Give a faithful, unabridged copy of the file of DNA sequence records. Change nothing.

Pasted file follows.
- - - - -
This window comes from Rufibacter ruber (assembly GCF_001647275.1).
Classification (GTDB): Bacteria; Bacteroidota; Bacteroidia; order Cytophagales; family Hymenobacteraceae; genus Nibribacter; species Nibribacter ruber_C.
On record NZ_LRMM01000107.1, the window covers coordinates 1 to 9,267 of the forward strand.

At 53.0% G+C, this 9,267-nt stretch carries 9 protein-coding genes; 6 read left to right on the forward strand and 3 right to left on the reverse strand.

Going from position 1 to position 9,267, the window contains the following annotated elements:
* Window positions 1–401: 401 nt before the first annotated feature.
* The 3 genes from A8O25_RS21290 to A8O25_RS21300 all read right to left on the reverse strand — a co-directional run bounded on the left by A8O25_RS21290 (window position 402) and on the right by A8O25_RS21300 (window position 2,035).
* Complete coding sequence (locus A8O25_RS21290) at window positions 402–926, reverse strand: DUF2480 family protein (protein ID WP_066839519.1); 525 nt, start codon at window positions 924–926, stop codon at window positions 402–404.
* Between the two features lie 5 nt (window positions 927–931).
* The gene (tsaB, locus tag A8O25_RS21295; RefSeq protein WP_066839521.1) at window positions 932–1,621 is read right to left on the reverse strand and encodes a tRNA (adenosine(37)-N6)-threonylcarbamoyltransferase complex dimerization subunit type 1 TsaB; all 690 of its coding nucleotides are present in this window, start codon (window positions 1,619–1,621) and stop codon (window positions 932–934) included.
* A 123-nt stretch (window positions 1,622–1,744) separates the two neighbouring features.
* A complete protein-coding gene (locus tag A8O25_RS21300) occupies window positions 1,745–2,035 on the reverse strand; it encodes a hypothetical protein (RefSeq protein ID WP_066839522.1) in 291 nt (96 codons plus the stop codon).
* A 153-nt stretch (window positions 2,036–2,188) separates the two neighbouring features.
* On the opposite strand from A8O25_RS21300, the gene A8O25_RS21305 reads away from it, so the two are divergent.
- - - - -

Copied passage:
This window comes from Rufibacter ruber (assembly GCF_001647275.1).
Classification (GTDB): Bacteria; Bacteroidota; Bacteroidia; order Cytophagales; family Hymenobacteraceae; genus Nibribacter; species Nibribacter ruber_C.
On record NZ_LRMM01000107.1, the window covers coordinates 1 to 9,267 of the forward strand.

At 53.0% G+C, this 9,267-nt stretch carries 9 protein-coding genes; 6 read left to right on the forward strand and 3 right to left on the reverse strand.

Going from position 1 to position 9,267, the window contains the following annotated elements:
* Window positions 1–401: 401 nt before the first annotated feature.
* The 3 genes from A8O25_RS21290 to A8O25_RS21300 all read right to left on the reverse strand — a co-directional run bounded on the left by A8O25_RS21290 (window position 402) and on the right by A8O25_RS21300 (window position 2,035).
* Complete coding sequence (locus A8O25_RS21290) at window positions 402–926, reverse strand: DUF2480 family protein (protein ID WP_066839519.1); 525 nt, start codon at window positions 924–926, stop codon at window positions 402–404.
* Between the two features lie 5 nt (window positions 927–931).
* The gene (tsaB, locus tag A8O25_RS21295; RefSeq protein WP_066839521.1) at window positions 932–1,621 is read right to left on the reverse strand and encodes a tRNA (adenosine(37)-N6)-threonylcarbamoyltransferase complex dimerization subunit type 1 TsaB; all 690 of its coding nucleotides are present in this window, start codon (window positions 1,619–1,621) and stop codon (window positions 932–934) included.
* A 123-nt stretch (window positions 1,622–1,744) separates the two neighbouring features.
* A complete protein-coding gene (locus tag A8O25_RS21300) occupies window positions 1,745–2,035 on the reverse strand; it encodes a hypothetical protein (RefSeq protein ID WP_066839522.1) in 291 nt (96 codons plus the stop codon).
* A 153-nt stretch (window positions 2,036–2,188) separates the two neighbouring features.
* On the opposite strand from A8O25_RS21300, the gene A8O25_RS21305 reads away from it, so the two are divergent.